However, the abolitionist wants to be rid of the institution of slavery entirely, not just attack its abuses. This was because, as a member of the bourgeois ruling class, the abolitionist was sensitive to the contradiction between the bourgeois notion of human nature and the institution of slavery, and he probably felt that economic progress was hindered slavery's constraint upon human nature.

The abolutionist is part of the bourgeois revolution because the bourgeoisie of Europe and America felt that traditional (feudal) constraints on individual freedom of choice ultimately slowed economic development, and greater profit could be made in the long run from the exploitation of free wage labor than from slave or indentured labor.

The slavocracy in the Southern United States was therefore an anomaly, contradicting bourgeois forms of exploitation. In the northern states, as in Western Europe, where wage labor was far more developed, slavery was more constrained and then prohibited earlier than in the South. The abolitionist played an important role in the victory of the bourgeois form of exploitation over feudal exploitation.


Emancipation is defined in bourgeois society as the gaining of freedom in terms of an inherent and inalienable right of self-determination, and so emancipation was the legal act that set a slave free from legal constraints that were to some extent a feudal hangover.

However, it did not address the issue of the power that gives substance to that freedom to act, for free choice not founded on power is empty. Since bourgeois society is based on rights and powers that are only individual, the emancipated slave, who usually owned little if any productive wealth, lacked individual power. This is why ownership of land, even if it supported only an impoverished existence, was ideologically so important.

The only way to determine his or her own future, then, was for an emanicipated slave to enter into an association with others having a similar basis of development. At first, emancipation meant the collective struggle for individual rights that were part of the bourgeois revolution and contributed to its fulfillment. In this sense, the bourgeois revolution that began in the eighteenth-century colonies was only completed with the civil rights struggles the 1960s.

The demand for Black power that followed the civil rights struggle contested the fact that because in bourgeois society a meaningful social existence depend on one's possession of wealth, real freedom was confined to the white elite. What saved the day for the bourgeois order was its promotion of the racism which prevented the Black liberation struggle from entering into solidarity with organized labor. This left the Black power movement to focus on the gun and the media as a surrogate power, but they ultimately proved to be empty.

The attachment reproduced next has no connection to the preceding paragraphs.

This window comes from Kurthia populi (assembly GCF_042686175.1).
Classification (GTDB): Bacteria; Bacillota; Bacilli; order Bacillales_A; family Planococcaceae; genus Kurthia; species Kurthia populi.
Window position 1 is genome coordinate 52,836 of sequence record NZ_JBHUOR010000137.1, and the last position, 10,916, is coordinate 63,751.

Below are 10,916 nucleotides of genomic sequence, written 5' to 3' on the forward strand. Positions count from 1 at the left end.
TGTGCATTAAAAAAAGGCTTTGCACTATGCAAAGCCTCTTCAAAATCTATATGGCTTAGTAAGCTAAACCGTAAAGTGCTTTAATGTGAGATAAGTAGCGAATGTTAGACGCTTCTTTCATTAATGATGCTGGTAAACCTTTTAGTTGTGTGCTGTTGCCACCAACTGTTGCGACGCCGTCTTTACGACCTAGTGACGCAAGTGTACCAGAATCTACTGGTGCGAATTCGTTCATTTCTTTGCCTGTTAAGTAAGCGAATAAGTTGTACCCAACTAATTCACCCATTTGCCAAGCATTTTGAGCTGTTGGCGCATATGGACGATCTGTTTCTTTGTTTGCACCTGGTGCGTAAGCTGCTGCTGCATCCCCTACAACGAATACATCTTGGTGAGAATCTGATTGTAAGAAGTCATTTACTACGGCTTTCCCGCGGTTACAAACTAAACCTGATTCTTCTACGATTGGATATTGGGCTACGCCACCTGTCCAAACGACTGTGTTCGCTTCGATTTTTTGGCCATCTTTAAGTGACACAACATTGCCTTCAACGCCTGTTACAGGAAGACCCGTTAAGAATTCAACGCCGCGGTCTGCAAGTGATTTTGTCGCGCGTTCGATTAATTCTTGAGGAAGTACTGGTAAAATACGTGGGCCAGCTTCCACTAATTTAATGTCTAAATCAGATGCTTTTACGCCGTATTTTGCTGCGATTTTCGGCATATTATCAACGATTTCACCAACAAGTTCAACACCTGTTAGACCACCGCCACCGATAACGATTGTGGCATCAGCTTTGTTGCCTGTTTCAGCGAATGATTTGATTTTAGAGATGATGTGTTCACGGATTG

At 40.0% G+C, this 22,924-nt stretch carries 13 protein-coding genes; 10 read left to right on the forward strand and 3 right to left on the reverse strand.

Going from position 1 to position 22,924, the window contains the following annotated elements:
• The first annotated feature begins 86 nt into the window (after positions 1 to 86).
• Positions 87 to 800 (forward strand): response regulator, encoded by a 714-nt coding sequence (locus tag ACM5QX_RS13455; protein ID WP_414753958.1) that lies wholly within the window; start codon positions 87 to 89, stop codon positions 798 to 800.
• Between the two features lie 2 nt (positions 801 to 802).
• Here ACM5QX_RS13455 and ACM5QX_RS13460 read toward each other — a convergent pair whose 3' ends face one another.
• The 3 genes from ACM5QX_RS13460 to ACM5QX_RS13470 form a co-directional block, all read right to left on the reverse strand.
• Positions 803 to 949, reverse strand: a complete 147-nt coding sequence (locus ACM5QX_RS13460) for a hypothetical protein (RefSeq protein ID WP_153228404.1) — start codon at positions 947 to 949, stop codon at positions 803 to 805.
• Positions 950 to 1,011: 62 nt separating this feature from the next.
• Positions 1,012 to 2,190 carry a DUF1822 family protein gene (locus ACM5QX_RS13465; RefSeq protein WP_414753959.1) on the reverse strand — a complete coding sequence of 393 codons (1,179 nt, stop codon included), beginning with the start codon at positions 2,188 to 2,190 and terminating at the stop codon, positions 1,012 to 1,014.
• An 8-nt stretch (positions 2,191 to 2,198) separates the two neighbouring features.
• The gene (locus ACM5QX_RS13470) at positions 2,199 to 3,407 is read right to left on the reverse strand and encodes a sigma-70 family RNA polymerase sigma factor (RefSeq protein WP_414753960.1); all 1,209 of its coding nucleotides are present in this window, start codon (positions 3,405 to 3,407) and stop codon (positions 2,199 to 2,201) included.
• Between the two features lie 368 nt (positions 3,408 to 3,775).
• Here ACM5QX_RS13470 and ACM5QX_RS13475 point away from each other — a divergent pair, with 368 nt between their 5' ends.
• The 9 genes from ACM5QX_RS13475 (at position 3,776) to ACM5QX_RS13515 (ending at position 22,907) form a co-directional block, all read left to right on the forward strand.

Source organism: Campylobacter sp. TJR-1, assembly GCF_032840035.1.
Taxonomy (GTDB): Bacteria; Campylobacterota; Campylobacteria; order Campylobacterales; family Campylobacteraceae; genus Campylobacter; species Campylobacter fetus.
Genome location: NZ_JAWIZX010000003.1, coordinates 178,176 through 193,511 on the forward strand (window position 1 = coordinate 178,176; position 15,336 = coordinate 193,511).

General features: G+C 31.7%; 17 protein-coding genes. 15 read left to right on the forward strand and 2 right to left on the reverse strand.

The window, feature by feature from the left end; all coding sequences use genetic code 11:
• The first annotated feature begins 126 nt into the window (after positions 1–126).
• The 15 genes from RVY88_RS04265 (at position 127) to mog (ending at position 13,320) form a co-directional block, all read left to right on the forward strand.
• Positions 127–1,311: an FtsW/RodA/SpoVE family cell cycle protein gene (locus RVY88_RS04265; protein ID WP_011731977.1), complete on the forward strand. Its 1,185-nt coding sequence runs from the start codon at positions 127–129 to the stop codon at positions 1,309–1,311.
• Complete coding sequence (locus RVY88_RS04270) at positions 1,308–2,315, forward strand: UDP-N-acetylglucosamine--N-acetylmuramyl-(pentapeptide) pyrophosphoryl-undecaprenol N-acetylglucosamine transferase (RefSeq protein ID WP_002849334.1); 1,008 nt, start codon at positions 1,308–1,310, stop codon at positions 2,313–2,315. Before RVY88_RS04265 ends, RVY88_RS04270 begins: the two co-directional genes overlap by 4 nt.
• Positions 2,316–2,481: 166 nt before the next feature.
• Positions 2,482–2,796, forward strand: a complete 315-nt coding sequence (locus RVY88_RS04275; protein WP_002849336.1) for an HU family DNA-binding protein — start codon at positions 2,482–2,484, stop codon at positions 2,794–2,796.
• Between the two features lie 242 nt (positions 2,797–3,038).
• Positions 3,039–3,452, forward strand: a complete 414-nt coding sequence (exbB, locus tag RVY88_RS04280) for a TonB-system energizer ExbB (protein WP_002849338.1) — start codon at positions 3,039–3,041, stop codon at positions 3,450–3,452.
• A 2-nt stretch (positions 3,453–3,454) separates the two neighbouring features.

The exhibit

Our story starts with slavery. The first Hartford Black of which we are aware is Louis Berbice from Dutch Guiana. He was brought here in 1638 by his master, the Commissionary Gysbert Opdyck, to the Dutch fort in a neighborhood that was to be known as Dutch Point. For some reason, Louis was killed the following year by Opdyck.

The beginning, then, is one of slavery and victimization. However, there is another story, which is the struggle for liberation, which for Connecticut's Blacks also goes back to the beginning. As long as Connecticut had a ruling class, servitude and liberation necessarily coexisted, and we can't speak of one without the other. This is as much true today was it was in the past. As we will see, the Colonial Black Codes make quite clear that Blacks right from the beginning did struggle to escape oppression and even upon occasion responded to it aggressively.

The Civil War brought an end to legal servitude in the Unites States, but it also meant that for most Blacks, one had moved from one kind of servitude to another resulting from political and economic weakness. Such weakness was a kind of servitude because without power, one is unable to develop, and that is the mark of being a slave.

A legacy of the Second World War was to put on the table the issue of social justice, for while it was evident that while Blacks were no longer slaves, they still were held back by legal constraints and racism. Such limitations could only be removed by the union of interests in a struggle for civil rights. While that struggle did manage to tear down legal constraints based on race, it was soon apparent that legal rights in themselves are empty unless combined with power, and the only power available to most people was what came from their unified struggle to become masters of their own destiny.

[Contents] [Preface] [Servitude]